Soma, Japan Radiation leaked from a crippled nuclear plant in tsunami-ravaged northeastern Japan after a third reactor was rocked by an explosion Tuesday and a fourth caught fire in a dramatic escalation of the 4-day-old catastrophe. The government warned anyone nearby to stay indoors to avoid exposure.
Tokyo also reported slightly elevated radiation levels but officials said the increase was too small to threaten anyone in the capital.
In a nationally televised statement, Prime Minister Naoto Kan said radiation has spread from four reactors of the Fukushima Dai-ichi nuclear plant in Fukushima province, one of the hardest-hit in Friday’s 9.0-magnitude earthquake and the ensuing tsunami that has killed more than 10,000 people.
“The level seems very high, and there is still a very high risk of more radiation coming out,” Kan said. “We are making utmost efforts to prevent further explosions and radiation leaks.”
This is the worst nuclear crisis Japan has faced since the atomic bombing of Hiroshima and Nagasaki during World War II. It is also the first time that such a grave nuclear threat has been raised in the world since a nuclear power plant in Chernobyl, Ukraine exploded in 1986.
Kan warned there are dangers of more leaks and told people living within 19 miles of the Fukushima Dai-ichi complex to stay indoors to avoid radiation sickness. Some 70,000 people had already been evacuated from a 12-mile radius and 140,000 remain in the zone for which the new warning was issued.
Three reactors at the power plant were in critical condition after Friday’s quake, losing their ability to cool down and releasing some radiation. A fourth reactor that was unoperational caught fire today and more radiation was released, Chief Cabinet Secretary Yukio Edano said.
The fire was put out. Even though it was unoperational, the fourth reactor was believed to be the source of the elevated radiation release because of the hydrogen release that triggered the fire.
“It is likely that the level of radiation increased sharply due to a fire at Unit 4,” Edano said. “Now we are talking about levels that can damage human health. These are readings taken near the area where we believe the releases are happening. Far away, the levels should be lower,” he said.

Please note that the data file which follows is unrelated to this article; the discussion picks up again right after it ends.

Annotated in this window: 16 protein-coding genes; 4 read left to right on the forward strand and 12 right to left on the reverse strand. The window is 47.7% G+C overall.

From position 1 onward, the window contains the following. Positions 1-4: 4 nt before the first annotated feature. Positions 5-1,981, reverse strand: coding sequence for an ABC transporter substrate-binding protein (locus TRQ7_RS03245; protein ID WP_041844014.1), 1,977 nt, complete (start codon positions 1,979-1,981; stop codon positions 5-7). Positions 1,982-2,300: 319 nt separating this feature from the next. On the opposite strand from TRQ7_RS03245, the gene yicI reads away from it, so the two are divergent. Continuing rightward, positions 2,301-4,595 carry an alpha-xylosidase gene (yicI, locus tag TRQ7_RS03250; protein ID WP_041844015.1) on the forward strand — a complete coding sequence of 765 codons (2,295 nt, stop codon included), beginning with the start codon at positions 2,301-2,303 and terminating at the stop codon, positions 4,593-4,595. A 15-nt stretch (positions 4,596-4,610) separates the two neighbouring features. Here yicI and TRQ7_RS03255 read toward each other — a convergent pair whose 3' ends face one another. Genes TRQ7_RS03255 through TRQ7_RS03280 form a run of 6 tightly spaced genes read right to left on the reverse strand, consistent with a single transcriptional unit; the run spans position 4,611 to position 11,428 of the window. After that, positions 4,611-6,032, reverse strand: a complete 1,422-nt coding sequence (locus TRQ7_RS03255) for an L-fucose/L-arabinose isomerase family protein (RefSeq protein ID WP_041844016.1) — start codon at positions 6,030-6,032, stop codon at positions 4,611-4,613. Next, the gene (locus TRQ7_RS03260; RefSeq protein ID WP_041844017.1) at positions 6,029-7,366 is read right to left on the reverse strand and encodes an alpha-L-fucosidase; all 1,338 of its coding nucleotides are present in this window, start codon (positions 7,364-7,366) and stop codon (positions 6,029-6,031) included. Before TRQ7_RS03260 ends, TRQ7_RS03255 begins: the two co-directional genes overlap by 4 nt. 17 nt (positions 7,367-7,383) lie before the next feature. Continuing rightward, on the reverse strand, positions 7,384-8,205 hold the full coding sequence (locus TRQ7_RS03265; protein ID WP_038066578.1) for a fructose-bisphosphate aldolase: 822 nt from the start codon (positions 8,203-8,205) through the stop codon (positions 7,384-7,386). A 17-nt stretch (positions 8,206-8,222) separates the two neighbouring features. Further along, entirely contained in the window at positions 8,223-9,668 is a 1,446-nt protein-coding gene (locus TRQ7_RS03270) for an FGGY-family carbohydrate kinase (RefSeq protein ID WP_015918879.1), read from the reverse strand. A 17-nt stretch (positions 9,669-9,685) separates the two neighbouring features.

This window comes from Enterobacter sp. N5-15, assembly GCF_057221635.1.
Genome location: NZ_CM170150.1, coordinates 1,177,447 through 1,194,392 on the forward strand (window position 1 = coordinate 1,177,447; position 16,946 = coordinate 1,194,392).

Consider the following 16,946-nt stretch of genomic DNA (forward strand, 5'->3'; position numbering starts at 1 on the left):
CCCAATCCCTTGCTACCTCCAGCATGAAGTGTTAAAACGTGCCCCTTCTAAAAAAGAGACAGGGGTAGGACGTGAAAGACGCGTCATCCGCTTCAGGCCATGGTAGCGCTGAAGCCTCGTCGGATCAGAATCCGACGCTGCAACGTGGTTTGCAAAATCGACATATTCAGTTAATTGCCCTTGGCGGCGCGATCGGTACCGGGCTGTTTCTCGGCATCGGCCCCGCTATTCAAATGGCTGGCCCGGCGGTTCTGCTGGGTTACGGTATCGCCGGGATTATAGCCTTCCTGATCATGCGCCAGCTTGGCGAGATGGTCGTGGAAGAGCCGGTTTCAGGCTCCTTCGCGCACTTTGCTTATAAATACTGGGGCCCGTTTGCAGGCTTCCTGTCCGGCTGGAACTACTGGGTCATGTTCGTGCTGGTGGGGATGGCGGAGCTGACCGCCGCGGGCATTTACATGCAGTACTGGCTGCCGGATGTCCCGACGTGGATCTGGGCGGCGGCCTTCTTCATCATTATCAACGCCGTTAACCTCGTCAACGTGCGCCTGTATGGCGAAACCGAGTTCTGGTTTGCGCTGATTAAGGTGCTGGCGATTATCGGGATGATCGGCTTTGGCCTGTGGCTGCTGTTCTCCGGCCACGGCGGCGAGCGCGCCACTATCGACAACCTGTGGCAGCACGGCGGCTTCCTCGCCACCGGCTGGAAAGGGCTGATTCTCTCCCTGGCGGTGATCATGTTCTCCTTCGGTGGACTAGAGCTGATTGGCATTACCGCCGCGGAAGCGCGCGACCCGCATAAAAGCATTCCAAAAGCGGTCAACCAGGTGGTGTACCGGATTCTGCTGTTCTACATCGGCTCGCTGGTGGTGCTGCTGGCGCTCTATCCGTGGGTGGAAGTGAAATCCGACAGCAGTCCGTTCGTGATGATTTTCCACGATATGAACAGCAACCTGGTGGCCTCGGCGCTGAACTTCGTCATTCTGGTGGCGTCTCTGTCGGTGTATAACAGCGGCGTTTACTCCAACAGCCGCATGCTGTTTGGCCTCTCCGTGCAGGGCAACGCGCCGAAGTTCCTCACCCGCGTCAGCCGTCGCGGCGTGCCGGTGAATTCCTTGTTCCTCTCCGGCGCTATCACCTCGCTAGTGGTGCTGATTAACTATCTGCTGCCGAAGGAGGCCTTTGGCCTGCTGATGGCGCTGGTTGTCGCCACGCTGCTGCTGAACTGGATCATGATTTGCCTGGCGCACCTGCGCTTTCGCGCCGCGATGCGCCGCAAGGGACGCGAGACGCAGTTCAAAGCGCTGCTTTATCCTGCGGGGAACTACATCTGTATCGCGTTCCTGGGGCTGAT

“Please do not go outside. Please stay indoors. Please close windows and make your homes airtight. Don’t turn on ventilators. Please hang your laundry indoors,” he said.
“These are figures that potentially affect health. There is no mistake about that,” he said.
He said a reactor whose containment building caught fire Monday has not contributed greatly to the increased radiation. The radiation level around one of the reactors stood at 400,000 microsiverts per hour, four times higher than the safe level.
Officials said 50 workers were still there trying to put water into the reactors to cool them. They say 800 other staff were evacuated. The fires and explosions at the reactors have injured 15 workers and military personnel and exposed up to 190 people to elevated radiation.
In Tokyo, slightly higher-than-normal radiation levels were detected today but officials insisted there are no health dangers.
“The amount is extremely small, and it does not raise health concerns. It will not affect us,” Takayuki Fujiki, a Tokyo government official said.
The death toll from last week’s earthquake and tsunami jumped today as police confirmed the number killed had topped 2,400, though that grim news was overshadowed by a deepening nuclear crisis. Officials have said previously that at least 10,000 people may have died in Miyagi province alone.
Millions of people spent a fourth night with little food, water or heating in near-freezing temperatures as they dealt with the loss of homes and loved ones. Asia’s richest country hasn’t seen such hardship since World War II.